This transformation is possible due to the way these unique molecules move with each other. When the material is being moved at low speed it is soft and flexible, because the bond between the molecules is not that strong, so they can slip past each other. Yet when the material is asked to move quickly by a sudden hard force the molecules re-arrange themselves in a very structured way and create proper hydrogen bonds. So in other words, when you impact the molecules they do not have time to move and they quickly lock into position.
The hardest part of the development per Palmer was making D3O elastic, the product had to be able to bounce back to its original form after an impact. Working with the D3O base material they tried countless elastic polymers, yet none of them wanted to mix with the D3O ”they would just lump together” said Palmer. Finally they found a formula that would work, which is still a company secret. The D3O product officially became commercialized in 2006 and made its debut at the 2006 Winter Olympics as a component used in the Spyder GS race suit made for USA and Canadian ski teams.
Since the D3O is a soft flexible putty it can be molded to add protection to any type of clothing. Currently it is being sewn into motorcycle gear, jeans, ballet pointe shoes, and bicycle helmets that resemble beanie’s. Although the D3O polymer itself is not breathable, it can be produced with perforations thus encouraging airflow. D3O maintains its properties at temperatures ranging from -4 to 122°C. And apparel with D3O inserts can be washed at warm temperatures and air-dried.
In 2009 the Ministry of Defence awarded D3O £100,000 to fit soldier helmets to reduce half of the kinetic energy of a bullet or shrapnel. And in May 2011 Kyrano UK a jeans manufacturer released comfortable motorcycle riding jeans that have removable D3O hip and knee body armour.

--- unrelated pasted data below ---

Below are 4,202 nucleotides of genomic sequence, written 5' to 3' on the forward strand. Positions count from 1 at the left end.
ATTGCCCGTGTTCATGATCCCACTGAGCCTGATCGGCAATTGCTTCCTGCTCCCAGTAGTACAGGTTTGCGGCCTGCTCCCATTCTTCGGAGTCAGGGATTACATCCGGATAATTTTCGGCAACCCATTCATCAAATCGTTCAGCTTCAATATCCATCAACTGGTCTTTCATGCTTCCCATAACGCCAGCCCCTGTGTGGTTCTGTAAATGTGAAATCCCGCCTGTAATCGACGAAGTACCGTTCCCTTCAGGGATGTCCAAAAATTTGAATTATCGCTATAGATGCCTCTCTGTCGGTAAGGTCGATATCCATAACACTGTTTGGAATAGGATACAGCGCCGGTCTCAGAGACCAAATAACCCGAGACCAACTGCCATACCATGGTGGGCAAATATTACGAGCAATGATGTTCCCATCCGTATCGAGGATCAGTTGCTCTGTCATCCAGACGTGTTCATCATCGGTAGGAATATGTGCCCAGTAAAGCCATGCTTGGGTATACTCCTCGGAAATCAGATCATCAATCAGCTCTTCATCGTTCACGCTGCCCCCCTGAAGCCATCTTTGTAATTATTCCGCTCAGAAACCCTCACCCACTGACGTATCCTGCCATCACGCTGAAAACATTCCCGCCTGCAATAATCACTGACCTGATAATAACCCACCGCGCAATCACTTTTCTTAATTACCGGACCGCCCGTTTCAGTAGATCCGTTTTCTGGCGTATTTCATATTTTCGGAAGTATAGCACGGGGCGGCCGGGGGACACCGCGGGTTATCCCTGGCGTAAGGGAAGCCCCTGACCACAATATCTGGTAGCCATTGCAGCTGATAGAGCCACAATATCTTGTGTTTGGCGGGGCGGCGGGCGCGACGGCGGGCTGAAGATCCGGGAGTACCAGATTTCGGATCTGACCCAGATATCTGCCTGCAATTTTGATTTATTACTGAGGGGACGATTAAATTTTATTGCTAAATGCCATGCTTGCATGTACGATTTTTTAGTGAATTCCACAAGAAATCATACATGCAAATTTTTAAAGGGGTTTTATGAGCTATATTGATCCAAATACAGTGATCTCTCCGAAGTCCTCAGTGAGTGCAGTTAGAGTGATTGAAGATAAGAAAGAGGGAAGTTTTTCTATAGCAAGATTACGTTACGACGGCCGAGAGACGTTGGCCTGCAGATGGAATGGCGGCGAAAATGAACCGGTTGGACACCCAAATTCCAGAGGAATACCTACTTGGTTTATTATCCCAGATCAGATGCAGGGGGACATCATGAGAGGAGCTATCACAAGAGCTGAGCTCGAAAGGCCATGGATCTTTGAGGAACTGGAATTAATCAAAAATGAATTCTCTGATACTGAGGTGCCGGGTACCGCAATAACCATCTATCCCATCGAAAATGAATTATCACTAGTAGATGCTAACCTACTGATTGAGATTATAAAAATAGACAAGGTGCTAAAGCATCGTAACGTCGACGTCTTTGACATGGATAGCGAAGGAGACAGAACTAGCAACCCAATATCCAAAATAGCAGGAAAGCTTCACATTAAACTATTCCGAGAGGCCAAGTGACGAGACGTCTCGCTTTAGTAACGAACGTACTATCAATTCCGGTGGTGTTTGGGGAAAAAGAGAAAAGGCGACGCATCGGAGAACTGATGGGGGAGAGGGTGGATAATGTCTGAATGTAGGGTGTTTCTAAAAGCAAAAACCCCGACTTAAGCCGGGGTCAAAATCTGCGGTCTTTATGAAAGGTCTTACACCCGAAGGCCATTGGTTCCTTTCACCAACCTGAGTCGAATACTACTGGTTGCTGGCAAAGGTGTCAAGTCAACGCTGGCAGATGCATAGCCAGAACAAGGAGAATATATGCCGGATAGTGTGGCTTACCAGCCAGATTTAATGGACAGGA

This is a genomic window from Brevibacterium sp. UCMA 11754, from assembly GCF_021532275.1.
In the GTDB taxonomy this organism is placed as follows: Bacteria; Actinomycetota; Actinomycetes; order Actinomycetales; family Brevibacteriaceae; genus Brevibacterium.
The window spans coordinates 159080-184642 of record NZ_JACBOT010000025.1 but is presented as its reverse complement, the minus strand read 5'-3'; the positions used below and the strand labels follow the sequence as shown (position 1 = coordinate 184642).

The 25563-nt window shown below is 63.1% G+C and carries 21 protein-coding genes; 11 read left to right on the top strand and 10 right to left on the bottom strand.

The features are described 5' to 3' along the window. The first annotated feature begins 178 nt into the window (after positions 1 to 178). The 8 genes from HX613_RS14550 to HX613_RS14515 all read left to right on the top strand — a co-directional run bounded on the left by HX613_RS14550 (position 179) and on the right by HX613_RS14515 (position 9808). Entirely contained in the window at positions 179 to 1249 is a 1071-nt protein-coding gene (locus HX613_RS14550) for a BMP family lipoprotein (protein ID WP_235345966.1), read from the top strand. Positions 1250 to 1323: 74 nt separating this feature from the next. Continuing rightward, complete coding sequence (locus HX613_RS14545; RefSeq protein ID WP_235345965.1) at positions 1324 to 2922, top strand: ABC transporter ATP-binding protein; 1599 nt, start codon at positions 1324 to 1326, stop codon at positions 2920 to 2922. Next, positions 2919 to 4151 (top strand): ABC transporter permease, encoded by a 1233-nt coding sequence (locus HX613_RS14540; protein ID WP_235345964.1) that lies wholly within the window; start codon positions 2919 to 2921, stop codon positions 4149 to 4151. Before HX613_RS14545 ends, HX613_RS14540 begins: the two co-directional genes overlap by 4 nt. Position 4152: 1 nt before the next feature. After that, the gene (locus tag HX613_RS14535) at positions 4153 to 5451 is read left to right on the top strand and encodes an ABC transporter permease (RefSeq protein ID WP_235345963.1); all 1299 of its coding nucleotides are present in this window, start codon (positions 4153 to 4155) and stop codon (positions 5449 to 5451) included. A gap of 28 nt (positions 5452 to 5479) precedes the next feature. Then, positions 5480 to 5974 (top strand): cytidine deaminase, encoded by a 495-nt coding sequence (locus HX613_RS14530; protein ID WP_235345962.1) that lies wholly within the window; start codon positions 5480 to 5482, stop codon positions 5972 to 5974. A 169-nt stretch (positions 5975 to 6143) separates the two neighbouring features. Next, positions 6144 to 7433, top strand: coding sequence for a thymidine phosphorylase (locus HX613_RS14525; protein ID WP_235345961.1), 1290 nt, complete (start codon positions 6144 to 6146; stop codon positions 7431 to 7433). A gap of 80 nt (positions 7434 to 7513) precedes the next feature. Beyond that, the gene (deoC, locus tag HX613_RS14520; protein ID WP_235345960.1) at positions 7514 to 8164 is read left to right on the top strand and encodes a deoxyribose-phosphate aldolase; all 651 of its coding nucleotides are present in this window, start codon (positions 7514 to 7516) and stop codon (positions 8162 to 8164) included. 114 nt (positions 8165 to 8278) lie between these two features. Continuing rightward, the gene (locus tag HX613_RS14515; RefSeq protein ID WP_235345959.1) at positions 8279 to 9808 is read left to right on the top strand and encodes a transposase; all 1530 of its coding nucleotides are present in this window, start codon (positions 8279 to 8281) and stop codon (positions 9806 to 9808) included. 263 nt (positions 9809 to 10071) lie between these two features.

This new development in textiles will have a huge impact in protective wear and will prevent countless injuries and possibly even deaths. 
D3O applications 
D3O has been applied in the following areas:
- Sports, including ski and snowboard, lacrosse, baseball, cricket, volleyball, tennis, squash, ballet, boxing, shooting and sailing, mountain biking and cycling, equestrian and water sports
- Motorcycle apparel
- Cases for electronic devices
See also 
- "Shock factor - d3o | Latest Features". physics.org. 2009-05-27. Retrieved 2012-09-07.
- Research and Markets ltd. "Smart Fabrics and Intelligent Textiles in the UK: Seven Companies at the Forefront of Innovation - Market Research Reports". Research and Markets. Retrieved 2012-09-07.
- "Technical Textile Markets". Textiles Intelligence. Retrieved 2012-09-07.
- Idea TV GmbH (2012-08-31). "Intelligent molecules revolutionising impact protection". Innovations-report.com. Retrieved 2012-09-07.
- "A Superhero Suit for Athletes". Businessweek. 2006-10-13. Retrieved 2012-09-07.
- [dead link]
- "FAQs - D3O Lab". D3o.com. Retrieved 2012-09-07.
- Harding, Thomas (2009-02-27). "Military to use new gel that stops bullets". Telegraph. Retrieved 2012-09-07.
- "New protective riding jeans - D3O Lab". D3o.com. 2011-05-27. Retrieved 2012-09-07.
- "Richard Palmer, d3o Inventor, O2 X Entrepreneur of the Year: Science Fiction in the News". Technovelgy.com. Retrieved 2012-09-07.
- "Hip Impact Protection Ltd is delighted to announce the launch of its innovative, next generation aid in the protection of hips of the frail and elderly, especially those with osteoporosis". hospital-technology.com. 2011-03-15. Retrieved 2012-09-07.
- "d3o™". Gm-cricket.com. Retrieved 2012-09-07.
- "Sports - D3O Lab". D3o.com. 2010-09-15. Retrieved 2012-09-07.
- "iBand with d3o: intelligent shock-absorbing iPod skin". DVICE. Retrieved 2012-09-07.